How to transition from working at home to corporate office life?
February 10, 2015 4:12 PM   Subscribe

About two years ago I left my fast-paced corporate job to do freelance work for the same company from home. I thought I would hate it, but actually I discovered that I loved not dealing with the day-to-day interpersonal bullshit and the various stress of office politics.

But now I'm being asked to be physically present in the office as much as three to four days a week. And at currently just one or two days per week in office since January, my stress levels have already gone waaaay up. I'm not adjusting well to needing to be constantly 'on', or even just physically sharing office space with others. I don't think I have social anxiety, but I do often overthink and overanalyze social interactions to a point that can be mentally and emotionally taxing. On the other hand, I think my social skills have atrophied from lack of use and that this may improve with time and exposure, and I recognize that in order to stay relevant in this job, more face time is crucial.

So: if you are a person who has made this transition, how'd you do it (and was it worth it)? Any stories or advice appreciated.
posted by ladybird to Work & Money (5 answers total) 11 users marked this as a favorite
 
I should add that I never did have very good coping mechanisms for stress when I was previously working in-house, so I don't have any tried and true methods to fall back on, and so that's obviously something I'm working on. For example, yoga in the evening seems to provide some relief.
posted by ladybird at 4:23 PM on February 10, 2015


Not exactly the same but I went from full time, to part-time with some time working from home, back to full time in a high stress job. One change I made was actually taking a lunch break away from my desk every day (unless absolutely critical). I rarely did that when full time before. Most of the time it is with other people in the office but not ones I directly work with. That way we don't discuss work matters at lunch either. I find myself to be less stressed overall and if I was getting stressed in the morning, it serves as a cooling off period and I am more productive in the afternoon.

I am an introvert so sometimes I just disappear to grab a bite, run an errand, or drive around, or I sit back and do more listening at lunch so I don't have to be "on" all the time.
posted by maxg94 at 4:43 PM on February 10, 2015 [4 favorites]


I started working from home a few years ago, and now I wonder if I could go back to an office full time! But I do go into my office for occasional visits (it's on another coast, so it's very occasional). Is your office an open layout, or are there areas for quiet work? I find it really helpful to have a corner to focus, so if shifting your physical location in the office is possible, that might help.
posted by three_red_balloons at 5:10 PM on February 10, 2015


My office has private spaces and conference rooms and when I am forced to be in the office, I try to sit in those and do my work. Otherwise, I get bombarded with unnecessary questions, updates and small talk. I'm more productive when I try to get away from everyone, so if you can find a quiet spot where you'll be able to work for stretches of time and be left alone, I'd do that. I basically avoid the mingling aspect of work and show up for the meetings I need to be in.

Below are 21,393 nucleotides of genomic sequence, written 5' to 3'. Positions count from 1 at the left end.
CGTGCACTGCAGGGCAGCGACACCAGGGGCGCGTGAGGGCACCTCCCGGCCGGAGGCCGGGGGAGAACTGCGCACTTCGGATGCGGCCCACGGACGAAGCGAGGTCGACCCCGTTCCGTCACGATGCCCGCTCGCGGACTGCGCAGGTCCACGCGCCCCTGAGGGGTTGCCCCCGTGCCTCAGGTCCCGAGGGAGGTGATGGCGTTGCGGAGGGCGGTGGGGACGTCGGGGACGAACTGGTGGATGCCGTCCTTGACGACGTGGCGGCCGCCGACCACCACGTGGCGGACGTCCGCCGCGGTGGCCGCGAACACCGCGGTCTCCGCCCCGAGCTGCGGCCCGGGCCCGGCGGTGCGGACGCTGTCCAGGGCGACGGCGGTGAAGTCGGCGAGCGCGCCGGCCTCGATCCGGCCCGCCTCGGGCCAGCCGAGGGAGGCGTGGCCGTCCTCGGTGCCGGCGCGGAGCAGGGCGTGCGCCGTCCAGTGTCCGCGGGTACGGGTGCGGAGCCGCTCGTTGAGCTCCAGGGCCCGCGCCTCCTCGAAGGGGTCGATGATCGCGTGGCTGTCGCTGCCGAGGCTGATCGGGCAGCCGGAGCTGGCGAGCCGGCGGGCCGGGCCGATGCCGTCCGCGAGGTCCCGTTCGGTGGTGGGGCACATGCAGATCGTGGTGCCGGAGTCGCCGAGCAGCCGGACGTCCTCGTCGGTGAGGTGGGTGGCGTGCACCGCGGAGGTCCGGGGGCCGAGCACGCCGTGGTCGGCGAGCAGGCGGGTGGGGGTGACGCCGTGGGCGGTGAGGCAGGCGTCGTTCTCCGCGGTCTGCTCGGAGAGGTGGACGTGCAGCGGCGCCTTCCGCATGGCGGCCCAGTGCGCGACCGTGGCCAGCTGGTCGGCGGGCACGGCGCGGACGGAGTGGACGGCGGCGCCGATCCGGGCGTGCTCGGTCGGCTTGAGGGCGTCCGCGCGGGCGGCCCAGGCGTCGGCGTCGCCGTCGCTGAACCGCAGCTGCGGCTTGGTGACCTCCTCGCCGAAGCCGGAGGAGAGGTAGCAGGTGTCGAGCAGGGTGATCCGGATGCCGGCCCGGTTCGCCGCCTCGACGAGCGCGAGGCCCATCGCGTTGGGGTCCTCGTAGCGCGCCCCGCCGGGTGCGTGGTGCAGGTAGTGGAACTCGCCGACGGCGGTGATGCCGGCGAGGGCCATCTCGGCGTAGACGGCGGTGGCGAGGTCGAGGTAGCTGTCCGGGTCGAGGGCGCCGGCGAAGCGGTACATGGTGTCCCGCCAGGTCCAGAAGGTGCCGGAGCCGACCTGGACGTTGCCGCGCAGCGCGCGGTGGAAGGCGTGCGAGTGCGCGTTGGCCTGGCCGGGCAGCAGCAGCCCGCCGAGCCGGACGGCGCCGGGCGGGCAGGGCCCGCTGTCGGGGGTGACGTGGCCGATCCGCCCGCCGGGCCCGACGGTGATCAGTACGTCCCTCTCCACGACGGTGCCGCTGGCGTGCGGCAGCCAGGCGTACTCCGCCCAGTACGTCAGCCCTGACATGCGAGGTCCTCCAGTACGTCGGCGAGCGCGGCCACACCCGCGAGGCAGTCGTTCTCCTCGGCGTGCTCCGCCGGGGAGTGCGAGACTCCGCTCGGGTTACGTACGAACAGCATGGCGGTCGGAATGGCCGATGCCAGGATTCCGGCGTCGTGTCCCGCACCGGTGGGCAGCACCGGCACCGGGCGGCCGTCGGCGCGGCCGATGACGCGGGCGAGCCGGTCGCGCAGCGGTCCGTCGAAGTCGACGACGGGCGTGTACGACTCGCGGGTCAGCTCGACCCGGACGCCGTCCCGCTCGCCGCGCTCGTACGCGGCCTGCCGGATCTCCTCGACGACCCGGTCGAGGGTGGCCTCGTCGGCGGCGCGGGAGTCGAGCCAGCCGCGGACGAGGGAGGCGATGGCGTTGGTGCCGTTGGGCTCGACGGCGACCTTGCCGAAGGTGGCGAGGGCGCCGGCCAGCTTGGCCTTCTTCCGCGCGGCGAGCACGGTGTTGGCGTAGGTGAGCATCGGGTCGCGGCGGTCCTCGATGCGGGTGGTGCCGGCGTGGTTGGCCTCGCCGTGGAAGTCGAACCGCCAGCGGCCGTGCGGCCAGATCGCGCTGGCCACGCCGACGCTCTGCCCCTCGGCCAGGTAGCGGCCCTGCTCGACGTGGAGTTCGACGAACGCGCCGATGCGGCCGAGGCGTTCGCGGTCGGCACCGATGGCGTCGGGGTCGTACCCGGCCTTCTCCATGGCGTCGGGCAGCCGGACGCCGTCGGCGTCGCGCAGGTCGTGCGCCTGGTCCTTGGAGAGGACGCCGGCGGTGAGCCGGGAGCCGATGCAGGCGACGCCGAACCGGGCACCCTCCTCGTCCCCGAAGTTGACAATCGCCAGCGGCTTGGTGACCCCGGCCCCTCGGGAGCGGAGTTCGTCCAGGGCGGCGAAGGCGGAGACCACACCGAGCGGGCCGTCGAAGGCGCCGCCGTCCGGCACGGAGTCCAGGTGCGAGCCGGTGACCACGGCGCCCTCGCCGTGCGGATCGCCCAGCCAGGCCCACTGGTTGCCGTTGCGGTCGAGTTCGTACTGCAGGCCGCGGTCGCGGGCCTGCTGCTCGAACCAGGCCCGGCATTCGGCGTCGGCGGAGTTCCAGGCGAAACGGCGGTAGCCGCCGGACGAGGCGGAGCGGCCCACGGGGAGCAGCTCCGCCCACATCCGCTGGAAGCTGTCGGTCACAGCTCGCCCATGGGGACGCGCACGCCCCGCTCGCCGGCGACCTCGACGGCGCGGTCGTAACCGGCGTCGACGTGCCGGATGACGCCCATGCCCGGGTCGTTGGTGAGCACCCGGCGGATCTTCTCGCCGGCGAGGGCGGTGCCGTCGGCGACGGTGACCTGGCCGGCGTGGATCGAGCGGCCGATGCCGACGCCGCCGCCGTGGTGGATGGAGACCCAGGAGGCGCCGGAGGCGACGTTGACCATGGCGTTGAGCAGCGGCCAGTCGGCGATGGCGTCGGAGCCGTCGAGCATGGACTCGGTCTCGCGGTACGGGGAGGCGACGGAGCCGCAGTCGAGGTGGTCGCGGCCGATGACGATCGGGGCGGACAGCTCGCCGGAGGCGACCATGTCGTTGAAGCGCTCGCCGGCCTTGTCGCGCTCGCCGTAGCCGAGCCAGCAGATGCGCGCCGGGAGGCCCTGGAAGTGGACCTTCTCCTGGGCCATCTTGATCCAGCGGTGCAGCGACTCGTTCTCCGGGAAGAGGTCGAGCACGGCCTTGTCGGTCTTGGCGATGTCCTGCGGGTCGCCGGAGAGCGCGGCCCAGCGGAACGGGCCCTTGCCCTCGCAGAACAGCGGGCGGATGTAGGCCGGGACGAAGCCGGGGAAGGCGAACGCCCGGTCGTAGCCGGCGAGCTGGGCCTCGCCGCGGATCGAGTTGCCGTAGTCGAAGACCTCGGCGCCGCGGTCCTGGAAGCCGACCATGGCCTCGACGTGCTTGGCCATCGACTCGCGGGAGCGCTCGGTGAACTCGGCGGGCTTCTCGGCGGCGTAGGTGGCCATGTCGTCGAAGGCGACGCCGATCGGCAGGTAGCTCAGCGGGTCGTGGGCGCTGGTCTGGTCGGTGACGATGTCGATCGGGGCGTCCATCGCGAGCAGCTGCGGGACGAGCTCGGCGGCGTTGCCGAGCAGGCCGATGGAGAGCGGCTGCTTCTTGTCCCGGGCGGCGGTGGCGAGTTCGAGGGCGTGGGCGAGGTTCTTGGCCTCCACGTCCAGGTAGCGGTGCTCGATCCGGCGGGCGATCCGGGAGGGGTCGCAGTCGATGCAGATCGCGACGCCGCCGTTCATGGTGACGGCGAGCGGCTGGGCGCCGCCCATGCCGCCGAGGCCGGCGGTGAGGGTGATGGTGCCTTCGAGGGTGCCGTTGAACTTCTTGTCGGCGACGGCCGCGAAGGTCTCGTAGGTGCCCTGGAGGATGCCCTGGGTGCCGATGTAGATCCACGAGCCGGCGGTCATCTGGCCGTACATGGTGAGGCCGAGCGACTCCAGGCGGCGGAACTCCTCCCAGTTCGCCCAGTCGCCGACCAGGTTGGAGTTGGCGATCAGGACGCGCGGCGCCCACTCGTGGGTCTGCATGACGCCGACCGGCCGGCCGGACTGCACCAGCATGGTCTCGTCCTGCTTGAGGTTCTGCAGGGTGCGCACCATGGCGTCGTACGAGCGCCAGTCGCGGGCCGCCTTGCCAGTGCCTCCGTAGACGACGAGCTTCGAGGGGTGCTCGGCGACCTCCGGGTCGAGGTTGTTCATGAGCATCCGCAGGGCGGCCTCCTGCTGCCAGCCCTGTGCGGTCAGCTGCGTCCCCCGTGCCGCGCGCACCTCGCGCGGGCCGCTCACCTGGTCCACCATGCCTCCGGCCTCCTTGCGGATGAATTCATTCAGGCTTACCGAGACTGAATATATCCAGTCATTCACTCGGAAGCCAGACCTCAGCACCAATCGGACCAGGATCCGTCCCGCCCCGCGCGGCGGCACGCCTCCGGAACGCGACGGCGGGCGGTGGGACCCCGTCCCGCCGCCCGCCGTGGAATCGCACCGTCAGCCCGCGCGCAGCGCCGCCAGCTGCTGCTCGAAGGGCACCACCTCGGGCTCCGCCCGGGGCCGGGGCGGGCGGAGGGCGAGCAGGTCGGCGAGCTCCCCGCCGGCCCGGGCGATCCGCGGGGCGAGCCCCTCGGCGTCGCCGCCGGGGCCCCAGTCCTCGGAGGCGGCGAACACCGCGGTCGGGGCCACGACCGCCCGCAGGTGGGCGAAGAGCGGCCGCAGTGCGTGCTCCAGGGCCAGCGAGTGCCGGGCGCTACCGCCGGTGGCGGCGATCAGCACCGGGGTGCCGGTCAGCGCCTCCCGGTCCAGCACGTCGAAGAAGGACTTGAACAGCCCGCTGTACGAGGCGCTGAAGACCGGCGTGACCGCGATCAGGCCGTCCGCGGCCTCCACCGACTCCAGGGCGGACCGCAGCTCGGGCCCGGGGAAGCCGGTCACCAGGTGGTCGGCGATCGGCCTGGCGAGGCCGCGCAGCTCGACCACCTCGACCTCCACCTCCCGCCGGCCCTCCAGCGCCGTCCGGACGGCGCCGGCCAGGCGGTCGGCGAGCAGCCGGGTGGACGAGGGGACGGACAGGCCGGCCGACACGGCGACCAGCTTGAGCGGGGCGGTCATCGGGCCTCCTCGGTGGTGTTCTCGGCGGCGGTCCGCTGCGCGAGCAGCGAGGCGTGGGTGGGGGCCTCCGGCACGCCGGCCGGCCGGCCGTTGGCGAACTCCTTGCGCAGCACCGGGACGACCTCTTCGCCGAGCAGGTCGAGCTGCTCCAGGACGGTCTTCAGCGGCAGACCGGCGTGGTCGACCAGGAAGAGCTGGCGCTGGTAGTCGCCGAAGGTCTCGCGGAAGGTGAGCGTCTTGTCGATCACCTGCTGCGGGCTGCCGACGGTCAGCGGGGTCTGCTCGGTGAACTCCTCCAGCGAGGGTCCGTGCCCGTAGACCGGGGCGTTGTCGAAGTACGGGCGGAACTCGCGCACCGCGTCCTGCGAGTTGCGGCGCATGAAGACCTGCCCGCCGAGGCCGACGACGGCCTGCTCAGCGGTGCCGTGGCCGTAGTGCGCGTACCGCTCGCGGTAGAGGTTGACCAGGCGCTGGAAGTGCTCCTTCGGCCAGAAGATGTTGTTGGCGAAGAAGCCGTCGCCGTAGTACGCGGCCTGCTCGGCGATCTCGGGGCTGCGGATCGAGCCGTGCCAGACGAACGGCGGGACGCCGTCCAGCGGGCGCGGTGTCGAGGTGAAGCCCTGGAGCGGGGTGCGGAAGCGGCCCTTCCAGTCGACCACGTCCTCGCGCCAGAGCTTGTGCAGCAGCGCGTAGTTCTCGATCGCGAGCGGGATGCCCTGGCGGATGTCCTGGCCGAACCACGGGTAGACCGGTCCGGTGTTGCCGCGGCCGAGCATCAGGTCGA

I also find it is helpful to get out of the office and go for a walk. Sometimes you just need that. Sometimes I'd go for a little drive or run to the store. Taking a break and not checking your phone for work emails can help you regroup a bit.
posted by AppleTurnover at 5:59 PM on February 10, 2015


I was a freelancer for 8 years before being hired by my favorite client (with whom I still work another 8 years later). I'm a serious introvert and musician: imagine a woman with a cat on her lap humming and singing all day as she translates.

Moving into an office situation... it took me a few years and, thankfully, a first boss who thought my humming was a funny quirk that I just needed to be made aware of, rather than an "OMG WHAT ARE YOU THINKING" deal. Hindsight is 20/20: it's best to accept it will always be something to adapt to. The office itself changes too. There are people with similar quirks, people with "opposite" quirks, etc. and so forth. See it as fluid rather than fixed, and it becomes easier to adjust.

Seconding lunch breaks out of the office. This makes a huge difference. There's no need to explain yourself, indeed, it's professional to matter-of-factly smile "I eat out for lunch." There can be days you're invited along with others, or invite others along; find your personal balance.

In my pre-20-year-old days I was a cashier, which instilled another good habit: 15-minute breaks every two hours. Doesn't matter where it is so long as it's not at your desk. Back in the 1990s US this was legally required, but I left in 1997 so have little idea if it's still the case. Anyway, it was required for a reason; it gives you a chance to reset/relax. If for some reason you can't leave your desk, zone out. Look out a window. But avoid anything screen-based.

If you're unfortunate enough to be in an open-space offices, then empathy is the best route. Meaning: it will always be hell. No one likes working in them. NO ONE. Not even extraverts. Geh.
posted by fraula at 2:18 AM on February 11, 2015


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